Irregular Thoughts

Unusual thoughts on curious things, posted on occasion
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MAY 1, 2008 11:16AM

Entirely about character

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The usually astute Paul Krugman seems not to realize that, when it comes to Obama v. Clinton, he's fighting both the old and the wrong wars.  Says Krugman:

Obama is still the clear favorite for the nomination. But if he is the nominee, and runs this way in the general election — if it’s about the candidate’s awesomeness, not about why progressive policies make peoples’ lives better — it’s a formula for defeat.

Krugman is commenting on Walter Shaprio's insightful commentary on the Obama-Clinton stalemate, in which Shapiro argues that Obama's appeal boils down to a rather mushy "feeling" (about Obama, about the US, about politics, about everything) rather than to his substantive platform.  Krugman (and Shapiro, too, I think) misses two points.

  1. The old war: U.S. presidential campaigns  these days, for a laundry list of tragic reasons--including a corrupt media culture, a popular culture which is hostile to authentic political life, and the bumbling of ineptitude of progressive leadership--aren't really run on "the issues."  They're run on the perception of personality (and not character, which is something else altogether).  That is, they're run on the extent to which a political figure becomes alive in the collective psyche of the electorate.  This explains why the Republicans since Nixon have run ciphers whose principal virtue is that they have no real character of their own.  This is a twisted form of political life, but it's the world we're living in, and if we want to pry the levers of power away from the mortifying clutches of Cheney and his ilk, we need to play to win.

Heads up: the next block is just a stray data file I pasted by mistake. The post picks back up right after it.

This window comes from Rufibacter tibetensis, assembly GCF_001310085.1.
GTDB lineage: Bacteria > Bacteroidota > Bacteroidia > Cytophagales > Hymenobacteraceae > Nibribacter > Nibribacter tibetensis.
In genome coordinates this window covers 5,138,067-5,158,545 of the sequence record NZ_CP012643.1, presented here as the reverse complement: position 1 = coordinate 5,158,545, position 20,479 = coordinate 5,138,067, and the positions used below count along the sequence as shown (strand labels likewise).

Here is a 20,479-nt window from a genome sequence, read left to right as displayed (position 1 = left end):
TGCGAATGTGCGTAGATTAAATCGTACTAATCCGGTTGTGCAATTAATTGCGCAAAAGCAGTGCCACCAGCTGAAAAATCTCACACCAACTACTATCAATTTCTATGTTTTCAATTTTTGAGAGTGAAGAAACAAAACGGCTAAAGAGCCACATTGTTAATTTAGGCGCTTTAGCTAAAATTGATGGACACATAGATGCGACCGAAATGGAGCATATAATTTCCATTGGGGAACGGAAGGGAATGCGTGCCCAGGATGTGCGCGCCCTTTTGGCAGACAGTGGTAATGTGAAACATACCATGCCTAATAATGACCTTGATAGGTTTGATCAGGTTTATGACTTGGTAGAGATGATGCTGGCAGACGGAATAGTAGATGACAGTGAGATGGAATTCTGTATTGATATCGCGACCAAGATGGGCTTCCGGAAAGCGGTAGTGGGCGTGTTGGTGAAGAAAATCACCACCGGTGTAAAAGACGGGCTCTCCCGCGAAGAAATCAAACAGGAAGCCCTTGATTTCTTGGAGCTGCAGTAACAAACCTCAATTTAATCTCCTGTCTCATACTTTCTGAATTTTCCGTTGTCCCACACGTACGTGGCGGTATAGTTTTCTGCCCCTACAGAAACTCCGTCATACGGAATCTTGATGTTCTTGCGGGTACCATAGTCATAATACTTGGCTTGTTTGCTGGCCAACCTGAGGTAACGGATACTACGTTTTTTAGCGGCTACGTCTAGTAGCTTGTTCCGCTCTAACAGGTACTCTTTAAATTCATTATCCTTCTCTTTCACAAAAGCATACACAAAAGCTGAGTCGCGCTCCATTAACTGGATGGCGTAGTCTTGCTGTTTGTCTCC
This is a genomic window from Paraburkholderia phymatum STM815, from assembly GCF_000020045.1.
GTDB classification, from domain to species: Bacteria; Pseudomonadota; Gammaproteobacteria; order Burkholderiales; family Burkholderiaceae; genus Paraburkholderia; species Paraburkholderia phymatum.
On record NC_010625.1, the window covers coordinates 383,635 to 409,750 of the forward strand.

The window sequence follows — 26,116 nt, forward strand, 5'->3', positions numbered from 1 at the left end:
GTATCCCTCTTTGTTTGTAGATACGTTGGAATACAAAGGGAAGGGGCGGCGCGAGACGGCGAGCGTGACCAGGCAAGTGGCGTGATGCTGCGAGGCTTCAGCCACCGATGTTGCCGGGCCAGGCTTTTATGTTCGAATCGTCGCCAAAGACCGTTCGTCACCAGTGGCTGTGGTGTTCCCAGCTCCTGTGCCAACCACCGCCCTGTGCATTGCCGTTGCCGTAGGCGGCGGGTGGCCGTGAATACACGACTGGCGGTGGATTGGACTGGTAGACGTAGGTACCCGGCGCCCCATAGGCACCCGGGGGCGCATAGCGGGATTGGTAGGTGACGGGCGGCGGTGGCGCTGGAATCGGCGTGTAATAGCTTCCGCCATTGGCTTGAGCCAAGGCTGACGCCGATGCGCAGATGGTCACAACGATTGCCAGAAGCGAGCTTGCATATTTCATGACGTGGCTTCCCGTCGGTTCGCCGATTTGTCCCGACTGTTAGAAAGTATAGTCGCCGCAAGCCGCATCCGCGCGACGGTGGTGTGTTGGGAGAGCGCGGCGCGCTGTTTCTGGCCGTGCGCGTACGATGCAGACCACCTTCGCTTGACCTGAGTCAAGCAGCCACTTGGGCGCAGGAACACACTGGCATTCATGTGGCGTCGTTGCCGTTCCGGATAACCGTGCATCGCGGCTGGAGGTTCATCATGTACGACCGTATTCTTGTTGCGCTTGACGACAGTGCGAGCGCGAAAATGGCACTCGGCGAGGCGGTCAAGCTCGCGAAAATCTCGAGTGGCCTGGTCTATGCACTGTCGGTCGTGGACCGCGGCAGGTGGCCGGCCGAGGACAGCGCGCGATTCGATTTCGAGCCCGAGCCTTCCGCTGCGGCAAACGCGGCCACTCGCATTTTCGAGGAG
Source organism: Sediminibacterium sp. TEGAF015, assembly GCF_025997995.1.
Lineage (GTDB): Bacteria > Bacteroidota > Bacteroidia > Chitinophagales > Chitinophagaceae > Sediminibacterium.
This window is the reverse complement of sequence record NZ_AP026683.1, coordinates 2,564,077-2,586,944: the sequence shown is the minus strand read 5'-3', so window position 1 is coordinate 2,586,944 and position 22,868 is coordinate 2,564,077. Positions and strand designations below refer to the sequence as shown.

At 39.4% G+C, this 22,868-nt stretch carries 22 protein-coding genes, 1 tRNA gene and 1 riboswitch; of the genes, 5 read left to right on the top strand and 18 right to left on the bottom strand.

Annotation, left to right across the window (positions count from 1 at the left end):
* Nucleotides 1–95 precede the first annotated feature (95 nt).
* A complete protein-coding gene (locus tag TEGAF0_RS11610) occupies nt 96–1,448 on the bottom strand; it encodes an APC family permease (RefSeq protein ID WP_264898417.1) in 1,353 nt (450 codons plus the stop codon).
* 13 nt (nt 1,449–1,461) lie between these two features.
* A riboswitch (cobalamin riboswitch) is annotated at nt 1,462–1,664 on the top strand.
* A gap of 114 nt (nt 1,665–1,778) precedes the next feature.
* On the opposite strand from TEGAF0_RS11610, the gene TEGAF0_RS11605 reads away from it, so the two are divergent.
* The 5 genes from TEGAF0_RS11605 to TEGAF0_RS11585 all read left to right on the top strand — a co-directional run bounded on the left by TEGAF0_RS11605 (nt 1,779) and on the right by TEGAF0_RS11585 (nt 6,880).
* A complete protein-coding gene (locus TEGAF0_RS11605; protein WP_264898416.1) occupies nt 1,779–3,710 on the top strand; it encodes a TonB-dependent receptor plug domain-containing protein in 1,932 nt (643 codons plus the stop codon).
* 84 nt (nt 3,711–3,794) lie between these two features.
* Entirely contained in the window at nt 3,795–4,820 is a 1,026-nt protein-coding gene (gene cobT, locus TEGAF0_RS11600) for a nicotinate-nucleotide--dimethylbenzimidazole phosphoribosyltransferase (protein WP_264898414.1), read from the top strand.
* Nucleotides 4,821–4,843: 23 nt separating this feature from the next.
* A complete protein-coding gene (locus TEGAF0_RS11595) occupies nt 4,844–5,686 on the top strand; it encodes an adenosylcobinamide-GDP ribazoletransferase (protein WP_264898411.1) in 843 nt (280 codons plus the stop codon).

2. The wrong war: It's worth recalling that the difference between Clinton's platform and Obama's is vanishingly small, especially as compared with McCain's.  It seems to me that the Dem contenders have pretty much exhausted "the issues," and now they're arguing mainly about electoral sex appeal.  Well, I suppose they feel like they have to keep talking about something, but I frankly haven't heard much substantive from any campaign since Edwards left the race.  So let them talk.  To the extent that the issues carry real weight in electoral decisions (and I think they do carry some), we shouldn't expect to see much real debate until after the Dems have chosen their champion for 2008.  Until then, it's only natural that the Dems will squabble about marginal topics.

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I think the November elections will come down to this:

If the Democrats successfully tie John McCain to George Bush and his thoroughly unpopular policies, McCain will lose. It's that simple. Show just how completely a McCain administration will be a continuation of Bush's, and the Democrats will win.

I'm not saying it will be easy, mind you, because the MSM is quite resistant to this notion and it's long term ramifications, but that's the task at hand.
I hope I NEVER hear "character" in an election again as long as I live. What emerges as "character" in an election is a) a running total of the number of times one side has called each other -- or preferably, how much someone else not directly tied to the campaign has called the names. The person who has been called the most names loses because they have "bad character." Nonsense, of course. Or b) "character" means nothing much at all. "Character" means a lot in life. But our political campaigns take place in a dream world. George Bush dolls were constructed by the media in 2000. Those dolls had character. They were squinty frontiersmen.
I'm for the woman who stands up there, again and again, and describes what she wants to do. Character can bite my behind. It's just blather and spin. "Character" gets oppo researchers looking into your pastor's words for 20 years, looking for something to spin.
@Jim H

You're entirely right, of course. That's what the word character has come to mean, at least in the context of national elections.

I refuse to cede the idea of character, though. Pretty much my entire gripe with Bush is that he lacks it. He's a shallow, infantile, fatuous brat--and that fact explains everything that he's done and left undone. Occam's Razor.

But then, if the word character is tainted, what should we call that inner quality of a person which is simultaneously his/her personality and strength?